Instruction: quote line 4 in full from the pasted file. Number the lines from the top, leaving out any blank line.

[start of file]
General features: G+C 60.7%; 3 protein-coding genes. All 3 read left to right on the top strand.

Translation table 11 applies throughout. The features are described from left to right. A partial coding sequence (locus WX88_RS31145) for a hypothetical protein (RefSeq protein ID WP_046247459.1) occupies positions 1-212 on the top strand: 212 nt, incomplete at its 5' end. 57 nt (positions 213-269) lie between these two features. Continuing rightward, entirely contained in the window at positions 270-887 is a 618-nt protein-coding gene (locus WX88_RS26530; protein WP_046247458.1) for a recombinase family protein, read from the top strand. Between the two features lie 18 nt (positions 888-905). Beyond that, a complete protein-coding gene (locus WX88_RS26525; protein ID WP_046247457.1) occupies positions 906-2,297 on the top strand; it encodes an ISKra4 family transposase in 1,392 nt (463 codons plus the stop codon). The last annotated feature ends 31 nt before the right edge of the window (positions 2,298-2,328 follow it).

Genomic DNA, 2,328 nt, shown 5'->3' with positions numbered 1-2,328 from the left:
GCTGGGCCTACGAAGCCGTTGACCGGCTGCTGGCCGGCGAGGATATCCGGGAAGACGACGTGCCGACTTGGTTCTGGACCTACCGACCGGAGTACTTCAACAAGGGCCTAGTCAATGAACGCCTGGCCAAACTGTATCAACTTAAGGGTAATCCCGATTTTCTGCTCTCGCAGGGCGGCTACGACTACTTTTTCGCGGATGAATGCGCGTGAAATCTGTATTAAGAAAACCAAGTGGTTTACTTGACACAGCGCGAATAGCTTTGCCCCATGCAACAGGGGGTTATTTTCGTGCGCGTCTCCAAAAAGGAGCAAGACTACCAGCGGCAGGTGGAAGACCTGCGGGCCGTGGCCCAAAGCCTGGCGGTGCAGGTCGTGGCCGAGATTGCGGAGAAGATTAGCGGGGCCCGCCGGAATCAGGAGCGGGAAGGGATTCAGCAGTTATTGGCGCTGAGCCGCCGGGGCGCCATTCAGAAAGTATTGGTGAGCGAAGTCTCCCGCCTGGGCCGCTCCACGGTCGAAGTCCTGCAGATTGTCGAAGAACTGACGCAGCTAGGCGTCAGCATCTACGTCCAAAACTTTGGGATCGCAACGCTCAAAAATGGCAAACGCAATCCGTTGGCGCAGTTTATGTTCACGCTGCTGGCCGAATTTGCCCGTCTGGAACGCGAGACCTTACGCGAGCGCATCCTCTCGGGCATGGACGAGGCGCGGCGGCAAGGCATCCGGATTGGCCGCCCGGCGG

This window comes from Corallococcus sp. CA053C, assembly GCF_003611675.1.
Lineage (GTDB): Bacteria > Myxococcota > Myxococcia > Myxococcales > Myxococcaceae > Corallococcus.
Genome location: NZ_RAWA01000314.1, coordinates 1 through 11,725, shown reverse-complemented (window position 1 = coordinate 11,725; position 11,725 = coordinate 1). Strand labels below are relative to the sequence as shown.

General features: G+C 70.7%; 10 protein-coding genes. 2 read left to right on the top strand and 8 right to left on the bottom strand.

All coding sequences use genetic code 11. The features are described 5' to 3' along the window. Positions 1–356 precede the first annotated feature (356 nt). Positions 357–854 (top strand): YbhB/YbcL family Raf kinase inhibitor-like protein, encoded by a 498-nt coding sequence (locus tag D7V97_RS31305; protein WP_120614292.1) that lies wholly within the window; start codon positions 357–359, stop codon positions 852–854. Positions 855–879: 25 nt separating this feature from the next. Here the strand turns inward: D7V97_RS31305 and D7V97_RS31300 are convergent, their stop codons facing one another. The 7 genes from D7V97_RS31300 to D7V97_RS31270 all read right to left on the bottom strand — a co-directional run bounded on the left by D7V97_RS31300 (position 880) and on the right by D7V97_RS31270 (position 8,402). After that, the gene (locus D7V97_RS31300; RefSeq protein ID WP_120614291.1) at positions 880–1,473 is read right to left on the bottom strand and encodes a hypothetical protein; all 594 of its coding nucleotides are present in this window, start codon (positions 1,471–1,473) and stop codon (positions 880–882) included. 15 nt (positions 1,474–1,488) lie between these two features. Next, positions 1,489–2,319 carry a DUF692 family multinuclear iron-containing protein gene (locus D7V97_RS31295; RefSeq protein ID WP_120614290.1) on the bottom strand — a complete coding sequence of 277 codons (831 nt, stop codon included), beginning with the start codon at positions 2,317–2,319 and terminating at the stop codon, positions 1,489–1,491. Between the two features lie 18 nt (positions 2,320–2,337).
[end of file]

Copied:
GCTGGGCCTACGAAGCCGTTGACCGGCTGCTGGCCGGCGAGGATATCCGGGAAGACGACGTGCCGACTTGGTTCTGGACCTACCGACCGGAGTACTTCAACAAGGGCCTAGTCAATGAACGCCTGGCCAAACTGTATCAACTTAAGGGTAATCCCGATTTTCTGCTCTCGCAGGGCGGCTACGACTACTTTTTCGCGGATGAATGCGCGTGAAATCTGTATTAAGAAAACCAAGTGGTTTACTTGACACAGCGCGAATAGCTTTGCCCCATGCAACAGGGGGTTATTTTCGTGCGCGTCTCCAAAAAGGAGCAAGACTACCAGCGGCAGGTGGAAGACCTGCGGGCCGTGGCCCAAAGCCTGGCGGTGCAGGTCGTGGCCGAGATTGCGGAGAAGATTAGCGGGGCCCGCCGGAATCAGGAGCGGGAAGGGATTCAGCAGTTATTGGCGCTGAGCCGCCGGGGCGCCATTCAGAAAGTATTGGTGAGCGAAGTCTCCCGCCTGGGCCGCTCCACGGTCGAAGTCCTGCAGATTGTCGAAGAACTGACGCAGCTAGGCGTCAGCATCTACGTCCAAAACTTTGGGATCGCAACGCTCAAAAATGGCAAACGCAATCCGTTGGCGCAGTTTATGTTCACGCTGCTGGCCGAATTTGCCCGTCTGGAACGCGAGACCTTACGCGAGCGCATCCTCTCGGGCATGGACGAGGCGCGGCGGCAAGGCATCCGGATTGGCCGCCCGGCGG